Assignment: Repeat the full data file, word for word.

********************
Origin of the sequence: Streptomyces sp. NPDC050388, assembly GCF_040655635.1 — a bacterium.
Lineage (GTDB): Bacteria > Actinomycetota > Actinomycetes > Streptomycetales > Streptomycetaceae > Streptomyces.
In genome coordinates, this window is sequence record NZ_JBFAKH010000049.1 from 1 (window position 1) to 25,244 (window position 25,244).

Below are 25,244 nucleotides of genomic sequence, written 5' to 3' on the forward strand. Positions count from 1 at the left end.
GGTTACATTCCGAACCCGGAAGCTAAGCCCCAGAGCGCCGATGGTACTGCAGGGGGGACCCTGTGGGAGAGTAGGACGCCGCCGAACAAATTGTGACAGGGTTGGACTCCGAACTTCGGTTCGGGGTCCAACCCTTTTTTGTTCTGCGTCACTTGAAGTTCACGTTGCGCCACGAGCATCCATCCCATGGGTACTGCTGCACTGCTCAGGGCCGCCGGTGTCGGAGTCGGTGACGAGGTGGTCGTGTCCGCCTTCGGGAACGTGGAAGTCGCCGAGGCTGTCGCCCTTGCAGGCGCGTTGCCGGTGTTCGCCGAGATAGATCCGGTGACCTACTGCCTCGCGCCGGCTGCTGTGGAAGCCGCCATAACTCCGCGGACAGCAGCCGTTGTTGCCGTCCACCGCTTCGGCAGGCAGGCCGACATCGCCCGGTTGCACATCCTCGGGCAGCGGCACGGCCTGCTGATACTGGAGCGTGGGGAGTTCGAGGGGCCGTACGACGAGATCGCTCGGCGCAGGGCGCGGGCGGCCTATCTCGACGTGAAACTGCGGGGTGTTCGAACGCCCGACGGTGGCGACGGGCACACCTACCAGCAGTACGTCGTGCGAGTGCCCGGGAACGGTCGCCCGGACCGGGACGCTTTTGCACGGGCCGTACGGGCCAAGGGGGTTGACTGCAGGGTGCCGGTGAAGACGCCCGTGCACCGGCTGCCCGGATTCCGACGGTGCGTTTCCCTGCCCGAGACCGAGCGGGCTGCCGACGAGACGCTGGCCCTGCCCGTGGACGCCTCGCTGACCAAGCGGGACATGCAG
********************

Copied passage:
Origin of the sequence: Streptomyces sp. NPDC050388, assembly GCF_040655635.1 — a bacterium.
Lineage (GTDB): Bacteria > Actinomycetota > Actinomycetes > Streptomycetales > Streptomycetaceae > Streptomyces.
In genome coordinates, this window is sequence record NZ_JBFAKH010000049.1 from 1 (window position 1) to 25,244 (window position 25,244).

Below are 25,244 nucleotides of genomic sequence, written 5' to 3' on the forward strand. Positions count from 1 at the left end.
GGTTACATTCCGAACCCGGAAGCTAAGCCCCAGAGCGCCGATGGTACTGCAGGGGGGACCCTGTGGGAGAGTAGGACGCCGCCGAACAAATTGTGACAGGGTTGGACTCCGAACTTCGGTTCGGGGTCCAACCCTTTTTTGTTCTGCGTCACTTGAAGTTCACGTTGCGCCACGAGCATCCATCCCATGGGTACTGCTGCACTGCTCAGGGCCGCCGGTGTCGGAGTCGGTGACGAGGTGGTCGTGTCCGCCTTCGGGAACGTGGAAGTCGCCGAGGCTGTCGCCCTTGCAGGCGCGTTGCCGGTGTTCGCCGAGATAGATCCGGTGACCTACTGCCTCGCGCCGGCTGCTGTGGAAGCCGCCATAACTCCGCGGACAGCAGCCGTTGTTGCCGTCCACCGCTTCGGCAGGCAGGCCGACATCGCCCGGTTGCACATCCTCGGGCAGCGGCACGGCCTGCTGATACTGGAGCGTGGGGAGTTCGAGGGGCCGTACGACGAGATCGCTCGGCGCAGGGCGCGGGCGGCCTATCTCGACGTGAAACTGCGGGGTGTTCGAACGCCCGACGGTGGCGACGGGCACACCTACCAGCAGTACGTCGTGCGAGTGCCCGGGAACGGTCGCCCGGACCGGGACGCTTTTGCACGGGCCGTACGGGCCAAGGGGGTTGACTGCAGGGTGCCGGTGAAGACGCCCGTGCACCGGCTGCCCGGATTCCGACGGTGCGTTTCCCTGCCCGAGACCGAGCGGGCTGCCGACGAGACGCTGGCCCTGCCCGTGGACGCCTCGCTGACCAAGCGGGACATGCAG